Experiments as Politics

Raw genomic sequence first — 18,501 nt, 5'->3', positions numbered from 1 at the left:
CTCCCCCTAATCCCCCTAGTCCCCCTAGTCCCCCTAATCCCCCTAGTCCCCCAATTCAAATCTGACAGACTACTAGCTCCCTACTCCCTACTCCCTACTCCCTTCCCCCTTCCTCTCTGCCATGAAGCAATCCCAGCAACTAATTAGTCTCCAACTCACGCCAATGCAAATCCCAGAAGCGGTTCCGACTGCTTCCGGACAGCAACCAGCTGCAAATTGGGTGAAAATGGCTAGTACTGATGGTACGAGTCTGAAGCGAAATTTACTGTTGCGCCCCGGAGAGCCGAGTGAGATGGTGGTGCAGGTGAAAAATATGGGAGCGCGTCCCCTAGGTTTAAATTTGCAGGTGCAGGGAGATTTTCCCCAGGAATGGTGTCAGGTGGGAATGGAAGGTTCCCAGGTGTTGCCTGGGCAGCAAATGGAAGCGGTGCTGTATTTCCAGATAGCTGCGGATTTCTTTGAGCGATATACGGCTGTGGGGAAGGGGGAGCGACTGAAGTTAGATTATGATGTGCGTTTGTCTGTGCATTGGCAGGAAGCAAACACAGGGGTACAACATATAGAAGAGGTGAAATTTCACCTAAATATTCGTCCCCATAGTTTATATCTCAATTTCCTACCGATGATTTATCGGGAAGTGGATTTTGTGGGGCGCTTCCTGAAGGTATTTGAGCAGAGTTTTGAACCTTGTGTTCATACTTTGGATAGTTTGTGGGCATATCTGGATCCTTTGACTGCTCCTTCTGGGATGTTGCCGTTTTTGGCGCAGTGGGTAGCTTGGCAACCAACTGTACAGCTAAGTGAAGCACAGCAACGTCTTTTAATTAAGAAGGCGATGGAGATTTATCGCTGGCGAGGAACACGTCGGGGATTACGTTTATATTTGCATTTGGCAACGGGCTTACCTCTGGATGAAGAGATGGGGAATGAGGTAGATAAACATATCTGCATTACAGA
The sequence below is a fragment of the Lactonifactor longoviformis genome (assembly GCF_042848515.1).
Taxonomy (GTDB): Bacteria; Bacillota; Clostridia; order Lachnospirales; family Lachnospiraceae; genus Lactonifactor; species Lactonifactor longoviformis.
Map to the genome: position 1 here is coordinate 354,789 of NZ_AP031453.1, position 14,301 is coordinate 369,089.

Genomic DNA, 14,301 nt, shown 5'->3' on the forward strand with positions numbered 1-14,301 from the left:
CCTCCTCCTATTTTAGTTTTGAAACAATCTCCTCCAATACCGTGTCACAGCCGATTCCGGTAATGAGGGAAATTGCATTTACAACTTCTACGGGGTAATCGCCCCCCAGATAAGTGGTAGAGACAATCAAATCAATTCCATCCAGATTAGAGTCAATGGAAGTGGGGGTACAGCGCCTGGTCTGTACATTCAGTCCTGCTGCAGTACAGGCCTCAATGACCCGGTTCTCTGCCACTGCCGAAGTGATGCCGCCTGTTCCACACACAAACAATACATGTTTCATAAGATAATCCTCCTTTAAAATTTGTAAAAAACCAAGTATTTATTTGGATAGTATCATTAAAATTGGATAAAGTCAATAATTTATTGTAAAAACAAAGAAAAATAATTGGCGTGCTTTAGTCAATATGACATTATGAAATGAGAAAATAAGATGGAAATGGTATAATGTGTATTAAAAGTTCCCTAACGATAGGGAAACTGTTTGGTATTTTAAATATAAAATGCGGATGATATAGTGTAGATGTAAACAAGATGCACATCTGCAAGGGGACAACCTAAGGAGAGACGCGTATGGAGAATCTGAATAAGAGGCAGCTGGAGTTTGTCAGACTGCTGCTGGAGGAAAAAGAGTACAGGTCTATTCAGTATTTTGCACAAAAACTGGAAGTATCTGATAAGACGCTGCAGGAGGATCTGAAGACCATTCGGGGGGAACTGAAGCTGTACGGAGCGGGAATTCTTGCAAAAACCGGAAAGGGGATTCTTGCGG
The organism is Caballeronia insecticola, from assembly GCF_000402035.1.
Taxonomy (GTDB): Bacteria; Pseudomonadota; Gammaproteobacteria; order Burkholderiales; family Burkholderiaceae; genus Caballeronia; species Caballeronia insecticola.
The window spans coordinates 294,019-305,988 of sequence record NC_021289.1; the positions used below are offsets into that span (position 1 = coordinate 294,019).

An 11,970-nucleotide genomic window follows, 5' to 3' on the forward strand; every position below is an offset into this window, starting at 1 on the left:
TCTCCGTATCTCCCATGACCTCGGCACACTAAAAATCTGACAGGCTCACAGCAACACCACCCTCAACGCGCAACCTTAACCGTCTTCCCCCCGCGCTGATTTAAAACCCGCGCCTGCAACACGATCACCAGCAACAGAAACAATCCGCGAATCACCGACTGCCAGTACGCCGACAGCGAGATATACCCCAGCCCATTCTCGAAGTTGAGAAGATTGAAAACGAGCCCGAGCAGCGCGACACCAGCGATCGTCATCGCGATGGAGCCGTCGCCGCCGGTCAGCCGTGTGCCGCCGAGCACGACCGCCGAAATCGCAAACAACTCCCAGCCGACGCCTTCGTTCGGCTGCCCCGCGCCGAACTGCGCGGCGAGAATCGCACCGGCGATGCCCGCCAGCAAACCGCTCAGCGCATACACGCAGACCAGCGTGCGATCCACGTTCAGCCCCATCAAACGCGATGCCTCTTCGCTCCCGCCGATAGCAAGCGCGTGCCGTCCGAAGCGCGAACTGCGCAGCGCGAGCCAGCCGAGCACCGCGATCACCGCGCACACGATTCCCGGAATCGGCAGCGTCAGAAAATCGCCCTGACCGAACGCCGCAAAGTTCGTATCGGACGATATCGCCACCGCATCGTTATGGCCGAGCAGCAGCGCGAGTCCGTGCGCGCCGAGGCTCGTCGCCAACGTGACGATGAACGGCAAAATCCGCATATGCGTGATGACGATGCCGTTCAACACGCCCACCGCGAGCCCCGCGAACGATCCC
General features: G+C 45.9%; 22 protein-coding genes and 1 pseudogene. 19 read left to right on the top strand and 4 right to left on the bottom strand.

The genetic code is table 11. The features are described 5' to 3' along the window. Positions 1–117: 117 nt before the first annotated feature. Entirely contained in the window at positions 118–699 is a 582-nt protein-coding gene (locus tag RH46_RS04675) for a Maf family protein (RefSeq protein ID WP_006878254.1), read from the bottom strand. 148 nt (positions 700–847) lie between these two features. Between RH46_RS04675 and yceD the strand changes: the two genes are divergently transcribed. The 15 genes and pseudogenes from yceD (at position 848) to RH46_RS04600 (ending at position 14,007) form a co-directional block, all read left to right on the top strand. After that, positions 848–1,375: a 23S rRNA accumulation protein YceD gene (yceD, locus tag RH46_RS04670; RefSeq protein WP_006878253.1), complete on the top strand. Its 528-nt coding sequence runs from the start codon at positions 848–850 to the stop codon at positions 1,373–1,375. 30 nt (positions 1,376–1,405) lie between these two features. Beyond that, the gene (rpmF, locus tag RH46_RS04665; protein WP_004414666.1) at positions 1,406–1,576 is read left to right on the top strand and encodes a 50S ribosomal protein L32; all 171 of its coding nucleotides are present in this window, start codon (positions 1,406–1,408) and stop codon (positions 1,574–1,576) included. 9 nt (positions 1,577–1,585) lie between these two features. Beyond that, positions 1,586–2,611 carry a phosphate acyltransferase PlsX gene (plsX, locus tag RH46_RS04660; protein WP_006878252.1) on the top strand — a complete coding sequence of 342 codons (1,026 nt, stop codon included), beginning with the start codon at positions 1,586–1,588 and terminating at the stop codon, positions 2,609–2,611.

The purpose of this paper is to illustrate the political nature of laboratory experiments. Such experiments can be construed as paradigms of power, open to construction and debate, where different agents and interests are involved in a process of struggle over both (re)presentation and substance. Experimenters should take a reflexive perspective on their own role and power in producing results, and they should recognize that participants in experiments take into account power relations and accordingly modify behavior that is visible or accountable to powerful others (the “panopticon”). This argument is illustrated by recent research on intergroup behavior, which suggests that biases often taken at face value reflect strategic responses to the situation that balance social reality with social resistance.